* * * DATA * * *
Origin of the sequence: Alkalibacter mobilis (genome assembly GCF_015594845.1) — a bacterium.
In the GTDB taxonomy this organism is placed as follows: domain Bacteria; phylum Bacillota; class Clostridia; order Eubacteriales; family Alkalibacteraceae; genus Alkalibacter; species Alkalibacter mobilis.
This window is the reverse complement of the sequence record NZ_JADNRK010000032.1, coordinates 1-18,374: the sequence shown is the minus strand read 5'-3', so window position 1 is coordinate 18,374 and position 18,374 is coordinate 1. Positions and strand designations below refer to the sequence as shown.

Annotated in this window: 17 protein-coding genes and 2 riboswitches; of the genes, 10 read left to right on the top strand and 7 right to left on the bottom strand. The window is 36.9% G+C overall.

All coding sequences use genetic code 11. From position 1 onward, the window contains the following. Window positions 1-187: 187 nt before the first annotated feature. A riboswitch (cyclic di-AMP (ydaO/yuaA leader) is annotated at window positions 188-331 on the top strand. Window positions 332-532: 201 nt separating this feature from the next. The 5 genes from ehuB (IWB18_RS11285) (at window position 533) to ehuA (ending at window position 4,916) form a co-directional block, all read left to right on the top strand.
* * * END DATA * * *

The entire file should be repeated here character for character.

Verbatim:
Origin of the sequence: Alkalibacter mobilis (genome assembly GCF_015594845.1) — a bacterium.
In the GTDB taxonomy this organism is placed as follows: domain Bacteria; phylum Bacillota; class Clostridia; order Eubacteriales; family Alkalibacteraceae; genus Alkalibacter; species Alkalibacter mobilis.
This window is the reverse complement of the sequence record NZ_JADNRK010000032.1, coordinates 1-18,374: the sequence shown is the minus strand read 5'-3', so window position 1 is coordinate 18,374 and position 18,374 is coordinate 1. Positions and strand designations below refer to the sequence as shown.

Annotated in this window: 17 protein-coding genes and 2 riboswitches; of the genes, 10 read left to right on the top strand and 7 right to left on the bottom strand. The window is 36.9% G+C overall.

All coding sequences use genetic code 11. From position 1 onward, the window contains the following. Window positions 1-187: 187 nt before the first annotated feature. A riboswitch (cyclic di-AMP (ydaO/yuaA leader) is annotated at window positions 188-331 on the top strand. Window positions 332-532: 201 nt separating this feature from the next. The 5 genes from ehuB (IWB18_RS11285) (at window position 533) to ehuA (ending at window position 4,916) form a co-directional block, all read left to right on the top strand.